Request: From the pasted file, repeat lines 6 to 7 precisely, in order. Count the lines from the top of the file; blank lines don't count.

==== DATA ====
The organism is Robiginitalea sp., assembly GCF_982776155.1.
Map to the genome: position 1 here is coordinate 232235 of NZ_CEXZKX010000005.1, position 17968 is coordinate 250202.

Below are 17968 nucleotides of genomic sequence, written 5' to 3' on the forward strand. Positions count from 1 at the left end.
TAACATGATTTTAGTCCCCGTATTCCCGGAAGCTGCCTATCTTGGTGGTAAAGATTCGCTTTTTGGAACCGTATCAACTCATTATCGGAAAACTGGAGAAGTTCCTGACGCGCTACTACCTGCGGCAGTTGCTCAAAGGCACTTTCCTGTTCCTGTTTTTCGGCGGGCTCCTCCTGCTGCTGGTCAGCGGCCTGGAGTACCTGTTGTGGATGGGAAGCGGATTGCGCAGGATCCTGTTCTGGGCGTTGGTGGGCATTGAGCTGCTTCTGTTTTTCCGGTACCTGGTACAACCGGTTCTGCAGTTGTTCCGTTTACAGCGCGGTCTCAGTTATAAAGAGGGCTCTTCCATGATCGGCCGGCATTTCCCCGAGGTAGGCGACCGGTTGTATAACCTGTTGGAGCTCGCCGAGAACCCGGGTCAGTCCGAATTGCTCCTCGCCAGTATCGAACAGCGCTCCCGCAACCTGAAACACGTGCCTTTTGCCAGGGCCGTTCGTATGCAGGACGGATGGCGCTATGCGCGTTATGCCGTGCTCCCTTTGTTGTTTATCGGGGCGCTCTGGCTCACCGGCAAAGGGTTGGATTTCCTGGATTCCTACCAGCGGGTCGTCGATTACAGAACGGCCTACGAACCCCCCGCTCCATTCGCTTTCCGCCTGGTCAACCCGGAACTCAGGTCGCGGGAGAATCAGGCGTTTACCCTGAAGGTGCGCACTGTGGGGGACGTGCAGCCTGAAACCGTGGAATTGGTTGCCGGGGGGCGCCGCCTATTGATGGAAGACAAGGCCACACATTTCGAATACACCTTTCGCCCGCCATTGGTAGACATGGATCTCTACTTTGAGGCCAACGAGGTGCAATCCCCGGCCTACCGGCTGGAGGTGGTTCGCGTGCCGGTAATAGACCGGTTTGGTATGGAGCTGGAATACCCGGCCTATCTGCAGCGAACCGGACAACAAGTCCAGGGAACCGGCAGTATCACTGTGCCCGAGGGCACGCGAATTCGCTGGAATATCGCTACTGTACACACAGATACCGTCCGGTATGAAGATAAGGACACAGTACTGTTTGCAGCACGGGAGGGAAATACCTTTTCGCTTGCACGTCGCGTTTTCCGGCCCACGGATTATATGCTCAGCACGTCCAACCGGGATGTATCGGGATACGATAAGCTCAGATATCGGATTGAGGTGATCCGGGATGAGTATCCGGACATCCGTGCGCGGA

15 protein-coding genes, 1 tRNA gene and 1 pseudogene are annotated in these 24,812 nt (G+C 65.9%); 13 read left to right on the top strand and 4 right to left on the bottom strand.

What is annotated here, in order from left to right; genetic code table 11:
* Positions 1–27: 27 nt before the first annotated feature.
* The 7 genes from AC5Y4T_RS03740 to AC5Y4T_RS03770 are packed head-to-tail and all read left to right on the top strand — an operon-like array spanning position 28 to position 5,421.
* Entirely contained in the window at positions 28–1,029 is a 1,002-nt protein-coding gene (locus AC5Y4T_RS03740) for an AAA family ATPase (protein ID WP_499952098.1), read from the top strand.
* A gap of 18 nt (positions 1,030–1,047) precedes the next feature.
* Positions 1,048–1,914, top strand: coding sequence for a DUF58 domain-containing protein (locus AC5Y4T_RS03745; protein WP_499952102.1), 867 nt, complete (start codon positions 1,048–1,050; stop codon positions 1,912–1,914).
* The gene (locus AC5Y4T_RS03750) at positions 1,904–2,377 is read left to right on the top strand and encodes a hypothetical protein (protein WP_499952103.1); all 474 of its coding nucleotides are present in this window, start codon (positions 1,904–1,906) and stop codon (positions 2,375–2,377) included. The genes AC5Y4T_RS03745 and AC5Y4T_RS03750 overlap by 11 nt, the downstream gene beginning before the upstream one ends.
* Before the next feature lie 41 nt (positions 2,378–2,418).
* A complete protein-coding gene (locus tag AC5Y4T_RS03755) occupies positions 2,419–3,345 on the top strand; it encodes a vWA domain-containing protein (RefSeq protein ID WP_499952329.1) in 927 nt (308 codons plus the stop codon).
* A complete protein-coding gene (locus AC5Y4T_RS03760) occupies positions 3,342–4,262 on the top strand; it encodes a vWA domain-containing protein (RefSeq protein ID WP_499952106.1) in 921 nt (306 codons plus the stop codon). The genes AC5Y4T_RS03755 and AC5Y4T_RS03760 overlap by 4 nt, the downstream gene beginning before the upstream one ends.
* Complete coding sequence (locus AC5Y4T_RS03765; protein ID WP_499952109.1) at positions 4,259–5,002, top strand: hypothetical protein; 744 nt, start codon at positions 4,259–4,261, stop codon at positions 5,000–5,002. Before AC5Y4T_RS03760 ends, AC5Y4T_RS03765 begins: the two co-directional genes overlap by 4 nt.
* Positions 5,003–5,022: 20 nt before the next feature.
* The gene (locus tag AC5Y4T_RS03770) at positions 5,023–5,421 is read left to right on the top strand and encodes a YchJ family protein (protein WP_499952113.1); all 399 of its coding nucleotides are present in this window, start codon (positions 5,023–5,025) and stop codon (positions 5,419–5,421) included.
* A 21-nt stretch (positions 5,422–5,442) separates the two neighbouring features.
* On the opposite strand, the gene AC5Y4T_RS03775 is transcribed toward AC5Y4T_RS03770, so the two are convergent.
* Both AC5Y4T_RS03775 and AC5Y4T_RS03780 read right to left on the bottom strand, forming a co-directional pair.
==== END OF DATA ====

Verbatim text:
What is annotated here, in order from left to right; genetic code table 11:
* Positions 1–27: 27 nt before the first annotated feature.